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The Grand Slam by Mark Frost

Read the New York Times Review (PDF)

Includes a bookplate signed by the author - Mark Frost.


Mark Frost does an excellent job of giving context to the golfing career of Bobby Jones, keeping it in perspective with other historical events of the time. Packed with interesting information about the life of Bobby Jones and his contemporaries. If you are interested in golf history and the players that make the game great, you need to read Grand Slam.

Book Review:
From Publishers Weekly
Before Arnold, Jack and Tiger, there was Bobby. After winning the Grand Slam of golf in 1930, Jones stood like a colossus over the American sporting scene. He, along with John Glenn, are the only individuals to have been recognized with two ticker tape parades down Broadway's Canyon of Heroes. Frost (The Greatest Game Ever Played) has written a swift, surefooted account of Jones's remarkable life and career. From Jones's precocious early days on the Atlanta links to his sudden retreat from the media spotlight, Frost covers every detail. The self-taught Jones began playing serious tournaments at 14 and quickly moved into the ranks of the world's best players. In 1930, he won the four major tournaments of the time: the British Amateur, the British Open, the U.S. Open and the U.S. Amateur, which sportswriters dubbed the Grand Slam. Following this success, Jones promptly retired. Later diagnosed with a rare nerve illness, he lived out his life as golf's elder statesman.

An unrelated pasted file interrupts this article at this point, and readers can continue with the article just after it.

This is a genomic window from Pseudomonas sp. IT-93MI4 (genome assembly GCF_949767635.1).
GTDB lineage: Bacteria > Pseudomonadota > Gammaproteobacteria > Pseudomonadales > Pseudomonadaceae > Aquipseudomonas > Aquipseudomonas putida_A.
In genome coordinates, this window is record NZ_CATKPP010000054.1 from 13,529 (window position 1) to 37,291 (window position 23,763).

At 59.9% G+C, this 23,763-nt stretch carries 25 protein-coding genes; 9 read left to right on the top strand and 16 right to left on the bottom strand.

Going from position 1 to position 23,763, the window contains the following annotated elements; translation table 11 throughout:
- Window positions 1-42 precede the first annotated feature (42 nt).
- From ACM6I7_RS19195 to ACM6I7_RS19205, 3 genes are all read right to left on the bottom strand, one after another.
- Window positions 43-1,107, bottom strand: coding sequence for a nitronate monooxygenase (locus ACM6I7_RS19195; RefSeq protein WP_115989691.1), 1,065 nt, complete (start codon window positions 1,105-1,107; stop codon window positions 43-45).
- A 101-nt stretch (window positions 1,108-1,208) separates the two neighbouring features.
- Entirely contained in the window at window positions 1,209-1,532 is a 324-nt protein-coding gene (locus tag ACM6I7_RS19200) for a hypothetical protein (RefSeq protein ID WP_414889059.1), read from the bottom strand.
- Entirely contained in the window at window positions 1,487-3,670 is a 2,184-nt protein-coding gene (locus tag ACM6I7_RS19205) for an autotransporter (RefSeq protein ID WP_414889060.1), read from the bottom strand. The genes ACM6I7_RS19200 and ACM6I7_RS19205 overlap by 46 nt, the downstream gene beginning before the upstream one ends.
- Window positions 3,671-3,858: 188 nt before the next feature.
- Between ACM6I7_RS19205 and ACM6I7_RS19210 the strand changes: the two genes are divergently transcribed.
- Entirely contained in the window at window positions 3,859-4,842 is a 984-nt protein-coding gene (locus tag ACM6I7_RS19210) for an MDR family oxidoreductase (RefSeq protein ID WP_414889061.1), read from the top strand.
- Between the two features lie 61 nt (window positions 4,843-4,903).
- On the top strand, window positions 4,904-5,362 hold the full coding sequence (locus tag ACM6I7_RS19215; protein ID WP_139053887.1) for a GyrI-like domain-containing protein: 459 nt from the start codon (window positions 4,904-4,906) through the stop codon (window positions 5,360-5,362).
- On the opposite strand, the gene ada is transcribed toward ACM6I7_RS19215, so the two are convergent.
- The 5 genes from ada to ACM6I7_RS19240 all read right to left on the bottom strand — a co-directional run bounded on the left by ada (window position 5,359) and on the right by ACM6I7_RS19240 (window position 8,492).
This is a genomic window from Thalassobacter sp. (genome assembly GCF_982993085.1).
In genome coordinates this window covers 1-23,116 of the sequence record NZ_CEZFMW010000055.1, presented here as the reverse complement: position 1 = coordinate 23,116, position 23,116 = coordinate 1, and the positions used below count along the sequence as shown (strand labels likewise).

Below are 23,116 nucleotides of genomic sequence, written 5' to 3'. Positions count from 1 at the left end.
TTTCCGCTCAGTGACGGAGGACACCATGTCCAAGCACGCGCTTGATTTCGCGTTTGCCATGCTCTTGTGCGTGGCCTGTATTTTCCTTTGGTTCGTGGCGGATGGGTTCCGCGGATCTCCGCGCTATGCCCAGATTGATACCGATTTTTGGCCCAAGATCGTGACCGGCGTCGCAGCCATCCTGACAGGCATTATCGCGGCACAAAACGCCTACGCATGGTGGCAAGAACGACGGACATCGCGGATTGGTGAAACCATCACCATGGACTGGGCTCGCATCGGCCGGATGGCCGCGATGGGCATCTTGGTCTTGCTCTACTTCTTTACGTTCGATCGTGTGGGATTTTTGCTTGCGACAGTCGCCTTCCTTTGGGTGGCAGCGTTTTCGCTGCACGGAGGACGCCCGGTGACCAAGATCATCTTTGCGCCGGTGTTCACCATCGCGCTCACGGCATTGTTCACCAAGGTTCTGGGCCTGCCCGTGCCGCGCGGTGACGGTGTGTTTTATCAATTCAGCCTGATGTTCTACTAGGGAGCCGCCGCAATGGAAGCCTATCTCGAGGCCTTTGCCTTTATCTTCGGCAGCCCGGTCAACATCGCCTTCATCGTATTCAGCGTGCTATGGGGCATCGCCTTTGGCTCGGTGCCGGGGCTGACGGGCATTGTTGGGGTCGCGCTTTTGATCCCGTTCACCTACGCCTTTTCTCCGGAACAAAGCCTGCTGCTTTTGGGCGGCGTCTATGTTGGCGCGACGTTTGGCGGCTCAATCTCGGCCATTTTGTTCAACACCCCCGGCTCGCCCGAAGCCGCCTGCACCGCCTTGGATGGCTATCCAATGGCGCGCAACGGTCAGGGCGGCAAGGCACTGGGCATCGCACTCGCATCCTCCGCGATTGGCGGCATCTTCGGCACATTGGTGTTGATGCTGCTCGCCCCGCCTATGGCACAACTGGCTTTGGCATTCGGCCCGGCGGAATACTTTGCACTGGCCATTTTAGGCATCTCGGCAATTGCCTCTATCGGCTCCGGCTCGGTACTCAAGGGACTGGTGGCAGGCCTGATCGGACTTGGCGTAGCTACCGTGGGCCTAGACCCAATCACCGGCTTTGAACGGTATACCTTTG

About the Author:
Mark Frost is the author of The Greatest Game Ever Played and the bestselling The List of 7, The 6 Messiahs, and Before I Wake. He received a Writer's Guild Award and an Emmy nomination for his work as executive story editor on the acclaimed television series Hill Street Blues, and was the co-creator and executive producer of the ABC television series Twin Peaks. An avid golfer, he lives in Los Angeles and upstate New York.

About the Book:
In the wake of the stock market crash and the dawn of the Great Depression, a ray of light emerged from the world of sports in the summer of 1930. Bobby Jones, an amateur golfer who had already won nine of the seventeen major championships he'd entered during the last seven years, mounted his final campaign against the record books. In four months, he conquered the British Amateur Championship, the British Open, the United States Open, and finally the United States Amateur Championship, an achievement so extraordinary that writers dubbed it the Grand Slam.

A natural, self-taught player, Jones made his debut at the U.S. Amateur Championship at the age of 14. But for the next seven years, Jones struggled in major championships, and not until he turned 21 in 1923 would he harness his immense talent.

What the world didn't know was that throughout his playing career the intensely private Jones had longed to retreat from fame's glaring spotlight. While the press referred to him as "a golfing machine," the strain of competition exacted a ferocious toll on his physical and emotional well-being. During the season of the Slam he constantly battled exhaustion, nearly lost his life twice, and came perilously close to a total collapse. By the time he completed his unprecedented feat, Bobby Jones was the most famous man not only in golf, but in the history of American sports.

Jones followed his crowning achievement with a shocking announcement: his retirement from the game at the age of 28. His abrupt disappearance from the public eye into a closely guarded private life helped create a mythological image of this hero from the Golden Age of sports that endures to this day.

Item: B1032

Price:

$65.00
In Stock